A possible accommodation for an employee’s disability may be the use of an assistive animal in the workplace. What considerations should go into deciding whether to allow this accommodation? Here’s a handy checklist to help employers respond—keeping in mind that they have only 10 days in which to do so.
Note that California’s Fair Employment and Housing Act regulations started using the term “assistive” animal about four years ago, but the federal Americans with Disabilities Act uses the term “service” animal. In the state scheme, “service” is just one type of assistive animal, with the others being “guide,” “signal,” and “support.”
__ 1. Evaluate whether the animal the employee is requesting as an accommodation qualifies as an assistive animal. The animal must be necessary as a reasonable accommodation for a person with a disability, such as
__ a. A guide dog trained to guide a blind or visually impaired person;
__ b. A signal dog or other animal trained to alert a deaf or hearing-impaired person to sounds;
__ c. A service dog or other animal individually trained to the requirements of a person with a disability; or
__ d. A support dog or other animal that provides emotional, cognitive, or other similar support to a person with a disability, including, but not limited to, traumatic brain injuries or mental disabilities, such as major depression.
__ 2. Request medical certification confirming the existence of a disability or medical condition and the restrictions that the employee has as a result of that condition. (An Internet certification is not a sufficient medical certification for the purposes of the interactive process.)
__ 3. Request documentation showing that the animal is licensed by the county or other appropriate local licensing authority and that the animal is appropriately vaccinated.
__ 4. Go through the interactive process and perform a thorough analysis as to whether the request is reasonable, whether the accommodation will effectively allow the employee to perform the essential functions of the position, and whether there is an undue burden present. Factors to consider include
__ a. Whether there are any health or safety concerns inherent in the workplace. For example, does the employee work with food or in a setting where health codes prohibit the presence of animals? Is the workplace a laboratory or other area that requires a sterile environment?
__ b. Whether there are any health or safety concerns of others. For example, do any coworkers have allergies or a fear of animals? If so, evaluate whether mitigating measures could be taken so that both the employee that needs the assistive animal and the employee who has difficulty working in the proximity of the animal can be accommodated.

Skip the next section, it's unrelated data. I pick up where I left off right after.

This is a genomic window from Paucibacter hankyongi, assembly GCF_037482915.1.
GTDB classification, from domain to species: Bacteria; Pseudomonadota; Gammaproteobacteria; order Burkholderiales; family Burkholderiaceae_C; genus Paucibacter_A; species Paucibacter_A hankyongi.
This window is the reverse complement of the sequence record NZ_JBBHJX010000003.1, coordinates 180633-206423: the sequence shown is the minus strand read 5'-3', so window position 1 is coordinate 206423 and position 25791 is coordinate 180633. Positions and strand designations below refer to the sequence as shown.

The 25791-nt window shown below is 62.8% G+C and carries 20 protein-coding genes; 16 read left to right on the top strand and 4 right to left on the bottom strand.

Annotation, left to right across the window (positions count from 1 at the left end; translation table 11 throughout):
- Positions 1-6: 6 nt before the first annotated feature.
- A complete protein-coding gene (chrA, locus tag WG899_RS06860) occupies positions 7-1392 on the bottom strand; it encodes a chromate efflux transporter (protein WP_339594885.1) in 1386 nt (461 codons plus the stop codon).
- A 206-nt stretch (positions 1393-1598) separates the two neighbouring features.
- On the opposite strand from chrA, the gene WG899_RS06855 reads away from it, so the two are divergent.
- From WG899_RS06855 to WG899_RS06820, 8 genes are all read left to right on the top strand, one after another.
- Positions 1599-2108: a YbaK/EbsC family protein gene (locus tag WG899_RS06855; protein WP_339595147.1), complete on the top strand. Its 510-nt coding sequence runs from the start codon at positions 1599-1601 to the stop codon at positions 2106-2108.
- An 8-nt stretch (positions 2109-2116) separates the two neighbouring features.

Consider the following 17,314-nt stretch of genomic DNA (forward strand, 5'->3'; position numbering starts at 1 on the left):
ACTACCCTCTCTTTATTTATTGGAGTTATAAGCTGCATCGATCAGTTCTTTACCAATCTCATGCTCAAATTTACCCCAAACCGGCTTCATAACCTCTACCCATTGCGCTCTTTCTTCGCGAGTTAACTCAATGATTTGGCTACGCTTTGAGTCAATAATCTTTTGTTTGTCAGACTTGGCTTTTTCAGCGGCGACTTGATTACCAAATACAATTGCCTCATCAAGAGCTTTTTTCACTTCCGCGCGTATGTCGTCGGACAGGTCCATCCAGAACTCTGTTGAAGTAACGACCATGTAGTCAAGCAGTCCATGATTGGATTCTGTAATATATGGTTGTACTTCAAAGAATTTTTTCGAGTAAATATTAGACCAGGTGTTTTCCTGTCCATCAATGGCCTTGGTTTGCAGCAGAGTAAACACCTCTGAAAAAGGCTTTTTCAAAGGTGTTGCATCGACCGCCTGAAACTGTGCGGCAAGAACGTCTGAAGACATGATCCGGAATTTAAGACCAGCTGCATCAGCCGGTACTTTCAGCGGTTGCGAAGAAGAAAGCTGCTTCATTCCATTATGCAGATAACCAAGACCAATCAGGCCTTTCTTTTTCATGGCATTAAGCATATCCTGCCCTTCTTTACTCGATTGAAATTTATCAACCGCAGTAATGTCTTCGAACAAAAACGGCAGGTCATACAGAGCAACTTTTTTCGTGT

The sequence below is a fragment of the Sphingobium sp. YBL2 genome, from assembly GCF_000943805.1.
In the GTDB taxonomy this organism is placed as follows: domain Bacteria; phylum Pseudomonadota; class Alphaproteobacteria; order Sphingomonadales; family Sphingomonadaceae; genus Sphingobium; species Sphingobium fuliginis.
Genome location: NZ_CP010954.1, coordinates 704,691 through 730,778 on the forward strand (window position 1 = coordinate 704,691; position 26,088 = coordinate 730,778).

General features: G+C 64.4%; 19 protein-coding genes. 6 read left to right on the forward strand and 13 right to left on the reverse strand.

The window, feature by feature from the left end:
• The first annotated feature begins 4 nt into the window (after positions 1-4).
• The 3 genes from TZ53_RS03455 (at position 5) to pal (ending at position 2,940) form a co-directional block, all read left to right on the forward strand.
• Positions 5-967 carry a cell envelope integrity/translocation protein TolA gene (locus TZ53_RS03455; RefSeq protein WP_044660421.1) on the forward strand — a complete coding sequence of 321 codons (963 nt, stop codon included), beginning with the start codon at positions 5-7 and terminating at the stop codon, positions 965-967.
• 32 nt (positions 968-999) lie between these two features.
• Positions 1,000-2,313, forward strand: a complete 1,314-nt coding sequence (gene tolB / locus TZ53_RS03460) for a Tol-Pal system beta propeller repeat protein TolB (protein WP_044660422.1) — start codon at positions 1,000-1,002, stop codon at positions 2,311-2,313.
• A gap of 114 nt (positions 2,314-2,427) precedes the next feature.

__ 5. Document any decisions related to disapproval or termination of a request for an assistive animal as an accommodation.
__ 6. If an assistive animal is approved as a reasonable accommodation, develop an agreement with the employee about the expectations and parameters of the accommodation, including
__ a. That the animal must be free from offensive odors and displays habits appropriate to the work environment (e.g., the elimination of urine and feces outside of the workplace);
__ b. That the animal must not engage in behavior that endangers the health or safety of the individual with a disability or of others in the workplace;
__ c. That the animal will be kept up to date on licensing and vaccinations, and that the employee will provide documentation of these measures as requested; and
__ d. That the employee agrees to have the animal with him or her at all times (i.e., the employee will refrain from asking other coworkers to watch his or her animal).
__ 7. Evaluate the efficacy of the assistive animal arrangement. Determine whether the assistive animal is effectively addressing the employee’s disability or restrictions and whether there has been any adverse impact on the operations of the workplace or on other employees.
__ 8. Keep a calendar to make sure all documents (vaccination records, licensing records) are up to date. Keep a reminder calendar to check in with the employee, coworkers, and/or the employee’s supervisor to ensure that the accommodation continues to be reasonable and effective and does not impose an undue burden.
For guidance on disability accommodation, including checklists and sample form letters to use in the interactive process, turn to CEB’s Drafting Employment Documents for California Employers, chap 6.
Other CEBblog™ posts you may find useful:
- 15 Steps to Help Employers Move through the Interactive, Accommodation Process
- Disability Accommodation: The Big Picture
- 10 Steps to Hiring Without Violating Disability Discrimination Laws
© The Regents of the University of California, 2017. Unauthorized use and/or duplication of this material without express and written permission from this blog’s author and/or owner is strictly prohibited.